HomeSportsSweaty Lucas Glover is a recognizable hero to the masses

Sweaty Lucas Glover is a recognizable hero to the masses

Lucas Glover sweated out a victory in Memphis. (Michael Wade/Icon Sportswire via Getty Images)

A friend’s text came through a little after 7:30 p.m. on Sunday night, a succinct commentary on the progress of the FedEx St. Jude Championship: “I think Glover should change pants.”

Lucas Glover was having a hard time. Not with his golf game – he was tied for the lead in the tournament at the time, the first round of the FedEx Cup playoffs – but with his aesthetic. Poor Lucas was sweating in the Memphis heat, so much so that large, unfortunate stains appeared on his khaki pants, front and back.

While fellow competitors like Rory McIlroy and Collin Morikawa looked sleek and comfortable in the stifling humidity, the sweaty, tired, 43-year-old Glover looked…well, he looked an awful lot like us. Who hasn’t felt the cold, clammy slickness of sweat at a crucial moment, wondering if they have what it takes to move forward? And wouldn’t it be nice to be able to change pants at that moment?

There is, of course, one key difference between Lucas Glover and your daily sweat-dripping weekend hacker. Glover just won two straight PGA Tour events, Sunday’s FedEx St. Jude and last week’s Wyndham, pocketing just under $4 million in eight days. Not a bad run for a man who sweats worse than a teenager trying to buy beer for the first time.

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“You work hard either way whether you’re fighting something or playing great,” Glover said just after his win on Sunday. “You just work hard because you never know when it might turn, and it’s very fast for me. Fortunately, I am in a good frame of mind to take advantage of it.”

As late as June, Glover looked like he was in serious danger of losing not just his PGA Tour card, but the entire thread of his career. During a qualifying tournament for the US Open in Columbus, Ohio, he missed an 18-inch putt that would have sent him back to the tournament he had won once. The road was dark, but to Glover’s credit he never considered calling it a day.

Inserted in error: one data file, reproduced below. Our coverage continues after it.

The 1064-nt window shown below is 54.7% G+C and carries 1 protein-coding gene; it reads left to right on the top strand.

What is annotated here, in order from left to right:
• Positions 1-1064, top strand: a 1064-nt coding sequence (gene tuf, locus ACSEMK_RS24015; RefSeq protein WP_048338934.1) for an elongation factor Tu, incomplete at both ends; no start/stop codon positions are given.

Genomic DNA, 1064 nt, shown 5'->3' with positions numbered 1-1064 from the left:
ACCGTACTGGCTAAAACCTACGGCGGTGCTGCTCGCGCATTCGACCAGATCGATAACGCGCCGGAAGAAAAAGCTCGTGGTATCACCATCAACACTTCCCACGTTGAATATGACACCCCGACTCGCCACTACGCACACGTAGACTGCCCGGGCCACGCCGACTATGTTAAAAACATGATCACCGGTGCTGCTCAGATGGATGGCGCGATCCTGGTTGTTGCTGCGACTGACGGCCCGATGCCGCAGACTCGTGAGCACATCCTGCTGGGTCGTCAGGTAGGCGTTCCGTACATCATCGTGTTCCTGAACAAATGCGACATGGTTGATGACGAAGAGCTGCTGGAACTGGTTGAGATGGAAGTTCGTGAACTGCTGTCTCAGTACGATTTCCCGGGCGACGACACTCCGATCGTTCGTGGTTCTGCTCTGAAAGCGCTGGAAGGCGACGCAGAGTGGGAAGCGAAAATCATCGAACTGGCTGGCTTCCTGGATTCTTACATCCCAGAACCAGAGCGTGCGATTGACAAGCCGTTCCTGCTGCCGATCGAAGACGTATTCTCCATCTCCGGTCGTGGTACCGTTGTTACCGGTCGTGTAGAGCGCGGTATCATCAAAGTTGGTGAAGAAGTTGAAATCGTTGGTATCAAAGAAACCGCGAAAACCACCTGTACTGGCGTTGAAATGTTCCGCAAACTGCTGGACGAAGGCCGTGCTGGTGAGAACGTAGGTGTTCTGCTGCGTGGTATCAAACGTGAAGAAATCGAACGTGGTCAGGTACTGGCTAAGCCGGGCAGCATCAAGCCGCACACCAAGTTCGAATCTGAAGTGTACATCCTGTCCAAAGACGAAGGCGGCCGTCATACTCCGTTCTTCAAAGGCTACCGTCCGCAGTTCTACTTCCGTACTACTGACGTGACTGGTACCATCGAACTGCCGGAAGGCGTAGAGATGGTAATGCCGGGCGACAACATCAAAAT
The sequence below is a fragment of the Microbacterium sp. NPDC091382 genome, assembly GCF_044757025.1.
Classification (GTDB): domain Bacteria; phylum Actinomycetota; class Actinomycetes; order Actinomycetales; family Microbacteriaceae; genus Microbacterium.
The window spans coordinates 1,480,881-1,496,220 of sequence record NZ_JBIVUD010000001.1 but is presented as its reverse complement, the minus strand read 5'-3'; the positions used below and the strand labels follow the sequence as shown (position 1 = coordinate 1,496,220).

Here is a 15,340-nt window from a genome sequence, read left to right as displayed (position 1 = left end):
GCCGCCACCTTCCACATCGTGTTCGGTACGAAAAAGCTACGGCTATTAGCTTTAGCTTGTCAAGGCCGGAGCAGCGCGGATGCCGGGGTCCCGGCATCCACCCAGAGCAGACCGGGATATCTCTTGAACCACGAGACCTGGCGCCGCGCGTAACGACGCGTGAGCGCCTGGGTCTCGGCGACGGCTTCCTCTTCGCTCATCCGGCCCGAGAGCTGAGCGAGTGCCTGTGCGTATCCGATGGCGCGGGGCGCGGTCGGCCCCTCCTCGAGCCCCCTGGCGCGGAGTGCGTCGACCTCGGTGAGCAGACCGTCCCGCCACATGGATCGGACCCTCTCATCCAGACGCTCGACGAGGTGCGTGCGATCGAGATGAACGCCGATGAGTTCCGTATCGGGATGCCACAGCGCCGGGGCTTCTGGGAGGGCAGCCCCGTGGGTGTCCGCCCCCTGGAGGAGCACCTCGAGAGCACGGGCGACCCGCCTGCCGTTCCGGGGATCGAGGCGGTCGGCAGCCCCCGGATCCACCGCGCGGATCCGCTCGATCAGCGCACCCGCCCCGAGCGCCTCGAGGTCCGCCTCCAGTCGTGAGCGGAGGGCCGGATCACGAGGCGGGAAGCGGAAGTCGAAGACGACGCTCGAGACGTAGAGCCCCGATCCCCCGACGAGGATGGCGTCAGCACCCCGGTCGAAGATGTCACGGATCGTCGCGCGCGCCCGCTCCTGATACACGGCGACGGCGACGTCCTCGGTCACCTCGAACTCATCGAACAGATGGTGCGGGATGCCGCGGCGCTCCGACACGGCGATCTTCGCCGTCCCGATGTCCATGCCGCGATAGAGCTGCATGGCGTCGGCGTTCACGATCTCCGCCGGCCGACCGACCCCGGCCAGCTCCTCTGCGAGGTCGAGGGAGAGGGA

‘If you had told me [two consecutive victories were coming] three months ago I would tell you that you are crazy,” he said on Sunday evening. “But at the same time, if you legitimately asked me if I thought I was capable, I’d say yes, even then. It’s just one of those sad ways athletes are wired. We always believe in ourselves, no matter how bad it is.”

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It was very, very bad there for a long time. Glover is best known for winning the 2009 US Open, beating Phil Mickelson and others by two strokes after having to qualify his way into the tournament. Not long after, he slipped into a decade-long slump, a grim slog in which he had to play his way back onto the PGA Tour, even as his 10-year US Open exemption dwindled to nothing. He’s not even eligible to play in a major since the 2022 PGA Championship.

So why continue? Why continue to hack if the brick wall between you and success seemed to get higher and thicker every year?

“Maybe I’m really stubborn,” Glover said. “You know, [for the last] 10 years to this run, I underperformed and knew it. It all came from the putting.

Glover switched to a long putter earlier this summer, and while it wasn’t a quick-change magic wand—he missed that US Open qualifying putt with the long putter—it gave him the confidence he needed to realign his entire game.

Now he enjoys everyday life a little more. A lifelong golf grinder, it’s full of old-fashioned observations that will appeal to pros and hackers alike. (“It’s fun,” he says of touring life, “except when I have to do my laundry. Then it’s not so much fun.”)

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Plus, he even indulges in that ultimate Golf Guy fantasy: the Life Hack. Late into the tournament Sunday, he dipped his hands into trackside ice water-filled coolers. He was cooling off, yes, but in true Golf Guy fashion, there was also a deeper purpose.

“If you let them sit there as long as you can tolerate it and then wipe them off real quick, it closes your pores for 10, 15 minutes,” he said. “It literally keeps them from sweating for a while.” Come on. If that’s not the most daddy advice trick – “Put your hands in ice water, you’ll keep from sweating!” – and here’s Glover doing it on the 71st hole of a golf tournament.

Unfortunately, Glover wasn’t able to keep his butt from sweating – the PGA Tour probably wouldn’t have approved of him sticking his bare butt in a cooler – but so what? He’s on his way to the Tour Championship, he’ll get waivers to the signature 2024 PGA Tour events, and he’ll be playing in majors again.

Every time he’s sweating now, he knows he can handle the pressure… no matter how he looks while doing it. There’s something inspiring about that, even if you grin a little while watching.

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